Iliana Woloch ‘24, News Editor
A young boy spends his time, day after day, working in an endless sea of grain. The sun radiates down on him with unwavering relentlessness as he labors tirelessly, stooped over, carefully cultivating crops that could be wiped out in an instant due to any number of forces completely out of his control.
He watches other children walk by on their way to school, a place that would be just as foreign to him as the moon. All of his time and energy gets poured into a plot of land owned by someone he will never meet, growing food that he will never taste.
More than enough food is produced each year to feed the global population. Yet there are still those who are denied this simple necessity while others waste such a precious resource. As many as 811 million people go to bed hungry every night, and due to current events such as COVID 19 the number is only rising.
According to Action Against Hunger, 14 million children under the age of five are malnourished. Only 25 percent of those children will ever receive the life saving treatment they need.
Among those most susceptible to food insecurity, are the people who do the hard work growing it. Food insecurity is, “a lack of consistent access to enough food for every person in a household to live an active, healthy life” (Feeding America). It affects a wide range of people in various circumstances.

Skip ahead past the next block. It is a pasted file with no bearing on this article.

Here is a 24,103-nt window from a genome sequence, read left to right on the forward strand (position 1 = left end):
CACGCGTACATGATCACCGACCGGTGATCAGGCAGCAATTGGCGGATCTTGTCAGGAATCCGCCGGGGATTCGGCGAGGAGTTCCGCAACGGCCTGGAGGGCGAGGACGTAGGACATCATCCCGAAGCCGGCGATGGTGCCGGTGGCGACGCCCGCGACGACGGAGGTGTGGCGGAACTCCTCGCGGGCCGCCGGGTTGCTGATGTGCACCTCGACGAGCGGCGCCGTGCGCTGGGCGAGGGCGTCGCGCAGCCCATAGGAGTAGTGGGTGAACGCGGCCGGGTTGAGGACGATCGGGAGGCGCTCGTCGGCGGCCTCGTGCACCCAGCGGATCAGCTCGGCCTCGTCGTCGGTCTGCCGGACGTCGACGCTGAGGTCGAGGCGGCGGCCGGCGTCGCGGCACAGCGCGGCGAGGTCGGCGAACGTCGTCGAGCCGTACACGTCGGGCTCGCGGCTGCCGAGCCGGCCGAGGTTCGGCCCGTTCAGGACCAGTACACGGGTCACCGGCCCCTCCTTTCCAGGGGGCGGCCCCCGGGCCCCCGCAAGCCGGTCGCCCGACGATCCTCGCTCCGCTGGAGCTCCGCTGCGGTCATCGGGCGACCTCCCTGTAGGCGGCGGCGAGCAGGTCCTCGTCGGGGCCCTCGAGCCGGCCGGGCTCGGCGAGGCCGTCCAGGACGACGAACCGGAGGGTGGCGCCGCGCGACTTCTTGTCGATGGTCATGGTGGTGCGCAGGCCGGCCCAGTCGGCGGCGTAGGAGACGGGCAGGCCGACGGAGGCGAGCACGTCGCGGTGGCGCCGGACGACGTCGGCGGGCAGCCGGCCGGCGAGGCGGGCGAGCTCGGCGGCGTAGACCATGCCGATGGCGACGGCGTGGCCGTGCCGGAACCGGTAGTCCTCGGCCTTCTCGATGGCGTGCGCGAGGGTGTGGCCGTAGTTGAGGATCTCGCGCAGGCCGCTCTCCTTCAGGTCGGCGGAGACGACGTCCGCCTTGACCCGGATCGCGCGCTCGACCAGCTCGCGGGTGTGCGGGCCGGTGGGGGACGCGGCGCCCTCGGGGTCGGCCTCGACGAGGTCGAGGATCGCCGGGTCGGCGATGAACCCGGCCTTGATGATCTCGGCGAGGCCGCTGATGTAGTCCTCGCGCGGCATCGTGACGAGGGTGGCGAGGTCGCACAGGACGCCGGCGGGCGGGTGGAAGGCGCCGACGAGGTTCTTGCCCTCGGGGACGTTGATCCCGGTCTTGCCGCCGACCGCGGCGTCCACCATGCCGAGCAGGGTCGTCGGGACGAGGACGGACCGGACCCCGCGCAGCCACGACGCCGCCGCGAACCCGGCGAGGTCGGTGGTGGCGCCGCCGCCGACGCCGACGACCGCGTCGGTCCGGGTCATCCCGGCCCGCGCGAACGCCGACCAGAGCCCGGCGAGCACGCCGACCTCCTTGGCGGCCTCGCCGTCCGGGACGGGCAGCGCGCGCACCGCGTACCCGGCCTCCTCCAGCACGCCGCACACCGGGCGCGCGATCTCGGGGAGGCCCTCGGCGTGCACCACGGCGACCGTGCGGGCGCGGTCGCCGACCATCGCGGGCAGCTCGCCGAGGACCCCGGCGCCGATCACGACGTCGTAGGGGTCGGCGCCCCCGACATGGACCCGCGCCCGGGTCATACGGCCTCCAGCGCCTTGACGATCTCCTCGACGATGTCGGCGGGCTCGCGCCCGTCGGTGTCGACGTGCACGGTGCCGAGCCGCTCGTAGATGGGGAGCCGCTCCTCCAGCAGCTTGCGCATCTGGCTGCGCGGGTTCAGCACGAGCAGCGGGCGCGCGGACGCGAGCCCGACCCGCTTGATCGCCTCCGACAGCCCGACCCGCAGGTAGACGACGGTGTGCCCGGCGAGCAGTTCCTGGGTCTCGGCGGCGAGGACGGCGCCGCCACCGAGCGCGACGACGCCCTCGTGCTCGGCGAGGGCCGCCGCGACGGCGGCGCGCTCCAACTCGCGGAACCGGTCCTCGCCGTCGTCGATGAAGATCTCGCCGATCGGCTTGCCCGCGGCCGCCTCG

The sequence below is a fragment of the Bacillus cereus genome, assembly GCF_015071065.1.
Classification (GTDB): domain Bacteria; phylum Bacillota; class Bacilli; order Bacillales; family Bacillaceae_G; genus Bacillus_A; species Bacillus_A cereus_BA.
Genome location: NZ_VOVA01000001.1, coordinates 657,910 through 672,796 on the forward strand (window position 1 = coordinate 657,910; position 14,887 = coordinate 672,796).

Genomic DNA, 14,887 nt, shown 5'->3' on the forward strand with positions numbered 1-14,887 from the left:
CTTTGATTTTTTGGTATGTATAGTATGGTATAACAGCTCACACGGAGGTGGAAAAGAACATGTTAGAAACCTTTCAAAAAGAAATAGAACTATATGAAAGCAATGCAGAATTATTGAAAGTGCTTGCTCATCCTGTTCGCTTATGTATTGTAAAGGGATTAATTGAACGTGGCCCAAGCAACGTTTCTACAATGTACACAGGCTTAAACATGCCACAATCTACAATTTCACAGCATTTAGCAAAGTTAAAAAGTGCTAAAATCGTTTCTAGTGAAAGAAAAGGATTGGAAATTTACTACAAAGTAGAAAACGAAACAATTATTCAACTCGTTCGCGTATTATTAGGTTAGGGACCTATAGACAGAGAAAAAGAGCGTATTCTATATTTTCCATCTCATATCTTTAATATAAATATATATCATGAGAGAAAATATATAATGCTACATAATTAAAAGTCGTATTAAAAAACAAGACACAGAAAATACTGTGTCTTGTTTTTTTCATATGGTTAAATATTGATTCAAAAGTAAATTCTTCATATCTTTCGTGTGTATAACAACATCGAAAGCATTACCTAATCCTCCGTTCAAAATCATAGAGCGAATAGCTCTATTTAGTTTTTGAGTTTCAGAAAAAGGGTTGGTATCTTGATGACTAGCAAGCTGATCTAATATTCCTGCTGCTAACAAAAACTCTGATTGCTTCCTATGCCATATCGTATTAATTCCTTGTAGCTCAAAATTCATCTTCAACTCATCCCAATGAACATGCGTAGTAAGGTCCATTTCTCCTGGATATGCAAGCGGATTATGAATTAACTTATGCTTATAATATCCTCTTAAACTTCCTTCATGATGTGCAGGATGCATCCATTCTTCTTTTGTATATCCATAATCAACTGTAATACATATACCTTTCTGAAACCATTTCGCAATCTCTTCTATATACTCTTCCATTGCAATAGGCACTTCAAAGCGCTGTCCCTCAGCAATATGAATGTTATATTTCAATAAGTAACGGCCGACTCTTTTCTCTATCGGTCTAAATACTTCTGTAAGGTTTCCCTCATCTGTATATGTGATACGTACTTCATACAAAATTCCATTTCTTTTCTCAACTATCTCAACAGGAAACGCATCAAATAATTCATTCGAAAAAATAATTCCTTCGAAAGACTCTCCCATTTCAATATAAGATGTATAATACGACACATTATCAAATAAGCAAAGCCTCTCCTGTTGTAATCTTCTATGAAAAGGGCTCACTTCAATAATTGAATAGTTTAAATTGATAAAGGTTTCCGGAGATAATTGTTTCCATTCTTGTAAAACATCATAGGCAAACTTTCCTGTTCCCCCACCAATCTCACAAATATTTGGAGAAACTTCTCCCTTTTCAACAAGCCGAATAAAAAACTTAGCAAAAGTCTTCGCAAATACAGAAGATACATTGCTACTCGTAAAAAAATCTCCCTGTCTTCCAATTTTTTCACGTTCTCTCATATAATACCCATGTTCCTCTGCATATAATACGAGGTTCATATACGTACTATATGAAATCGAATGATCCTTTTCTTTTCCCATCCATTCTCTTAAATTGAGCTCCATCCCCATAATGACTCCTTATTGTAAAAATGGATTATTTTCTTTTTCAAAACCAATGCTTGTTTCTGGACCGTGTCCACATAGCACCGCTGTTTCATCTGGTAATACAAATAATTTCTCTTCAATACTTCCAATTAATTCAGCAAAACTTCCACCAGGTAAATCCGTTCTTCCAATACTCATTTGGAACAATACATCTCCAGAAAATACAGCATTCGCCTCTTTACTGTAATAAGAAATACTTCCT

Refugees and Internationally Displaced Persons (IDPs) are also highly vulnerable to hunger, as well as other pressing issues. Forced migration, caused by conflict, can only be prevented permanently on the political level. Teaching refugees how to sustain and make a new life for themselves is a great way to help them start anew.
Ultimately, food insecurity affects all regions of the world, and in many cases, leads to malnutrition which in turn, causes an abundance of health issues. Fatigue, anxiety, a weakened immune system, weight loss, loss of fat and muscle tissue, are among the symptoms caused by a nutritional deficiency.
There are several things that we can do as individuals, and as a nation, to help overcome this global plague that is responsible for more suffering than anything else. Organizations such as Heifer International are working towards establishing sustainable food sources in impoverished areas to provide those in need with a long term solution to hunger.
Providing quality and accessible education to areas where literacy levels are very low, is also a long term-solution to ensuring children go on to hold well-paying jobs breaks the constant cycle of poverty, and in turn, food insecurity.
On a more individual level, donating to food banks or organizations like Forgotten Harvest and Action Against Hunger are a good way to give aid to those in need until more permanent and sustainable solutions can be put into place.
To stop world hunger and save the thousands of innocent lives it claims each passing day, we must all do our part to help our fellow human beings and ensure a better future for all.